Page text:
In the late 1970s, a global movement began to deregulate the airline industry. At that time, airline load factors were averaging under 60% and the industry was losing billions. Today their load factor is approaching 90% and US carriers made almost $30 billion in 2015.
Unlike manufacturers that have invested heavily in plant and equipment, the marginal cost to manufacture one more widget is minimal where they can manufacture virtually an unlimited supply. Airlines have a time sensitive fixed inventory, seats. Once the plane leaves, that inventory is lost for good and can’t be sold. Capital investment on new airline routes can be cost prohibitive for many routes. So how did the airlines turn a money losing industry to a profitable business? They became very efficient at learning how to price seats.
On a recent trip, I had three employees all fly to Destination D. One employee started at Origin A then flew to B then C to get to D. Another started at origin B to C to D. The third employee started at C and flew directly to D. The person who had the most stops paid the least for his ticket and the person with the shortest distance with no stops paid the most. The airline industry has learned how to convert what would appear to be simple logic on the shortest distance pays the least into a set of complex scientific algorithms to determine how to generate the maximum revenue per seat mile, regardless of distance flown.
The software industry started after the airline industry, and they have learned how to take a single product and charge two dramatically different prices for the same product. As two strangers sitting next to each other on an airplane rarely pay the same price, it is the same in the software industry.
Although the algorithms of software pricing aren’t as complex as the airline industry, consumers inevitably see the same pricing swings for the same product. Ironically, I’ve never met anyone who hasn’t worked in the airline industry claim to understand the complexities and nuances of airline yield management despite purchasing hundreds of tickets throughout their lifetime.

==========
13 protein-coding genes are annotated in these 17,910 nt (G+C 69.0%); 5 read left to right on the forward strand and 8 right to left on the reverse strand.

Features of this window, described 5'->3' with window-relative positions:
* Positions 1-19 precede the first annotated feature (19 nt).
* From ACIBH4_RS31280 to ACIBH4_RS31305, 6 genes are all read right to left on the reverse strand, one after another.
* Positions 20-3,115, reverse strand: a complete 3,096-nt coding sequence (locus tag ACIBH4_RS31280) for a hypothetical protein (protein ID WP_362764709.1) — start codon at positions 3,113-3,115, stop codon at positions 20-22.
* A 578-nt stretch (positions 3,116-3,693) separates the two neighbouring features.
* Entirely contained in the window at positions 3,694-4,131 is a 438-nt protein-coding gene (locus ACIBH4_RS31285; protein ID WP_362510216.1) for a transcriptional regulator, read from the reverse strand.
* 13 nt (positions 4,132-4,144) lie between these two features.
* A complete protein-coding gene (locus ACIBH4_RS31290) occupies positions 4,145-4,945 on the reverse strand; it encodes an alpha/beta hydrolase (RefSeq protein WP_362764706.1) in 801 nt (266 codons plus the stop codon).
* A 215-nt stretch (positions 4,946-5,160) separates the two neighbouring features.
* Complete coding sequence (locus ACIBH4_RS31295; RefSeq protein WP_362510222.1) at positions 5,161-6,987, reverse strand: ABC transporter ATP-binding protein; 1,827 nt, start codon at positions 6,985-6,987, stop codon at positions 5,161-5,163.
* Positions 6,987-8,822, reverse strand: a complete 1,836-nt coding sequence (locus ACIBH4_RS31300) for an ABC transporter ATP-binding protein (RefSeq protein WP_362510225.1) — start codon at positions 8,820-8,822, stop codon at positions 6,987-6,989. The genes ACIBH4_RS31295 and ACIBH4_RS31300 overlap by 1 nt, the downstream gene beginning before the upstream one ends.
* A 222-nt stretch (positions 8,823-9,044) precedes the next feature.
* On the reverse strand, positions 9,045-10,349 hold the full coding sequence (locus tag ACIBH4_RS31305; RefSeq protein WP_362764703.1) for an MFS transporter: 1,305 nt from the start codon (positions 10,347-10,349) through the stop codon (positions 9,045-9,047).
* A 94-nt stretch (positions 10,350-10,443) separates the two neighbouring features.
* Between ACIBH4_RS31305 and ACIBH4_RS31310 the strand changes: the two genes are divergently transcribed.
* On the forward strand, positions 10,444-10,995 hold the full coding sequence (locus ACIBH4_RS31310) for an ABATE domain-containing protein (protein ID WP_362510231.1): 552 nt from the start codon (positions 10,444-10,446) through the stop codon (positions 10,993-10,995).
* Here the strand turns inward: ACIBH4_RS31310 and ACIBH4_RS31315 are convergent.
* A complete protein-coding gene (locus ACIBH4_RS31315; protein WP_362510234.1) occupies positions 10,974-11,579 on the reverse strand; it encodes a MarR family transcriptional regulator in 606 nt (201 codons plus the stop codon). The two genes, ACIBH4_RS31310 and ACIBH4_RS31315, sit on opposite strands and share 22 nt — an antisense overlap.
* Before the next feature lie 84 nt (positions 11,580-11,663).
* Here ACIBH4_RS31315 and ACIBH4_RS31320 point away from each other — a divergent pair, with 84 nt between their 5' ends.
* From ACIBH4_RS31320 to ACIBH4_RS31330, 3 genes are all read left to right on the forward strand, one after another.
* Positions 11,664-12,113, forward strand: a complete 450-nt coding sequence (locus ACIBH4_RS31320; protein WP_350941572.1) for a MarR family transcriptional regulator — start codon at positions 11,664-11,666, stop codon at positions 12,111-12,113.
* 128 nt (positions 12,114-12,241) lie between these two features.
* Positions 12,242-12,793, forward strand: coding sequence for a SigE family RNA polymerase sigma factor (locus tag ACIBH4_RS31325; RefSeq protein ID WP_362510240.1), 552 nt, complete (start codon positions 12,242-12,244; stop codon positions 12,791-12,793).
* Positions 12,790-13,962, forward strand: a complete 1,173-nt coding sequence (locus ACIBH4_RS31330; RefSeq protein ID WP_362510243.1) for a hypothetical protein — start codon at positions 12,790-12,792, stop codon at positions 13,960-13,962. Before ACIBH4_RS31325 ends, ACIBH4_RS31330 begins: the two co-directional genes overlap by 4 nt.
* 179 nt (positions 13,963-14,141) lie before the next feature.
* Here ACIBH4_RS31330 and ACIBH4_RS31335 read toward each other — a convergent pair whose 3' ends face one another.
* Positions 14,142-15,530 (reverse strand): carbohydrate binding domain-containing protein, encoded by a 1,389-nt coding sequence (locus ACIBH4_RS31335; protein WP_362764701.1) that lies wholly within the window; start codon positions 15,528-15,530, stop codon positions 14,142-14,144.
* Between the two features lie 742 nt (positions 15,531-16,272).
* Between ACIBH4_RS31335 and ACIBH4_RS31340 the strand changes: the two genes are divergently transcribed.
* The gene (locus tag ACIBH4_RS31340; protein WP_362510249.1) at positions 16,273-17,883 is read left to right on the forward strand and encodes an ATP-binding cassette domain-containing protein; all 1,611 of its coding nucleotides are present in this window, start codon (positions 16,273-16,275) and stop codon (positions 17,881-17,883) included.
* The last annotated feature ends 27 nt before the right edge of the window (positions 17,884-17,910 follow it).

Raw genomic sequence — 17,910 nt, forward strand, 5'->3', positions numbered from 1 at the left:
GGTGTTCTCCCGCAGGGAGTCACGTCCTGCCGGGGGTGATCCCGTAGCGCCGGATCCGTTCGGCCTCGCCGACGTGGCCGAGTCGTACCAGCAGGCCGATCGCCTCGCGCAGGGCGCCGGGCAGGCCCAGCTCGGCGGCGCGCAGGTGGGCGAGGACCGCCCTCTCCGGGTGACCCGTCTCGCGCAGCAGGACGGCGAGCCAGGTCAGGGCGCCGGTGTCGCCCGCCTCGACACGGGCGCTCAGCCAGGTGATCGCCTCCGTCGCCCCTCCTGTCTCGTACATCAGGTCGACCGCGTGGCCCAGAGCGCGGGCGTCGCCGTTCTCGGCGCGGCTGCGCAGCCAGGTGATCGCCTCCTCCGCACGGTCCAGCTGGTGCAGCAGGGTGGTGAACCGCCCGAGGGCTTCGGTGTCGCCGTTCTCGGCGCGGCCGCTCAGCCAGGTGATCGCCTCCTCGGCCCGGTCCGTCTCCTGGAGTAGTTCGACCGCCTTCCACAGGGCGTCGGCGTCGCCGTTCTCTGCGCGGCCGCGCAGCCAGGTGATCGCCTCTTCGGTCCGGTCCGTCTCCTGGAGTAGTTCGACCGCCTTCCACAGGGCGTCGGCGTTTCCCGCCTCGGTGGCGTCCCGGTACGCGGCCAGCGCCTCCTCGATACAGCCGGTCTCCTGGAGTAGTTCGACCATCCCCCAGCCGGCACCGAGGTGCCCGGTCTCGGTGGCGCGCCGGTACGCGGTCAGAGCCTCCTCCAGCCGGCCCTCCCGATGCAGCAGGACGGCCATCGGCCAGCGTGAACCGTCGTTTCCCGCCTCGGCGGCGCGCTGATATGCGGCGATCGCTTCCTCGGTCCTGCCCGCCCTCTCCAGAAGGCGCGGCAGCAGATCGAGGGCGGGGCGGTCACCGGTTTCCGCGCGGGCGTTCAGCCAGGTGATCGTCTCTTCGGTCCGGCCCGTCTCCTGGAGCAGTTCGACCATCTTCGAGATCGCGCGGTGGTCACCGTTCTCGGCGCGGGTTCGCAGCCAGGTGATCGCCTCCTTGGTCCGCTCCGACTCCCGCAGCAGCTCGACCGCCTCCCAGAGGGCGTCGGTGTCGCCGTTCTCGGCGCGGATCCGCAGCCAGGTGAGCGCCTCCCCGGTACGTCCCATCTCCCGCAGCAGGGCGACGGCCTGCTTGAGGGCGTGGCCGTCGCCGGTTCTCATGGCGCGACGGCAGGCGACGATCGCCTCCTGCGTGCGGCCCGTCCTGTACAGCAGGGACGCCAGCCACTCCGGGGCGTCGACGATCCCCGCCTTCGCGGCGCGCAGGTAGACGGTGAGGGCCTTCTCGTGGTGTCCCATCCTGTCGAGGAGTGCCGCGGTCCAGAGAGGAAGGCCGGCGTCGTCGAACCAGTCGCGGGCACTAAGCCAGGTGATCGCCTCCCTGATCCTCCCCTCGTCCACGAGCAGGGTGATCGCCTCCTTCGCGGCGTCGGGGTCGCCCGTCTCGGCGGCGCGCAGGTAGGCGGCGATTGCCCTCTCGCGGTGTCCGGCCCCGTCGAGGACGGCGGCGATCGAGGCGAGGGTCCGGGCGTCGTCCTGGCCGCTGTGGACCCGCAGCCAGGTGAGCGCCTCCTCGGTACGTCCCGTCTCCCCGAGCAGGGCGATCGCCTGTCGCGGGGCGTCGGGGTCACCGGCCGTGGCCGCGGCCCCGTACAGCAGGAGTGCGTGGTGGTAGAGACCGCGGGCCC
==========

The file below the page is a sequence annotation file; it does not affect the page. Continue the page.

Having worked in the airline industry for seven years and in the software industry for almost 25 years, software licensing is more complex than airline yield management. Yet, every software buyer or negotiator feels that they understand the complexities of software more than they understand airline pricing. The reality is software licensing is exponentially more complicated and sophisticated than airline yield management.
The airline industry has learned how to take an apparently simple product like a single seat between two cities, and complicate the price resulting in many software applications all offering to find the best available discount. Yet, as we don’t have any difficulty acknowledging our limited understanding of pricing behind airline tickets and will refer to third party applications to ensure we get the best possible price, we feel we can negotiate a software ELA without support. That is why the software industry is making as much as it is. Sell a simple product, confuse the buyer as to the pricing of its product. They’ve taken it one step further than the airline industry by making customers feel that they can buy software without professional assistance.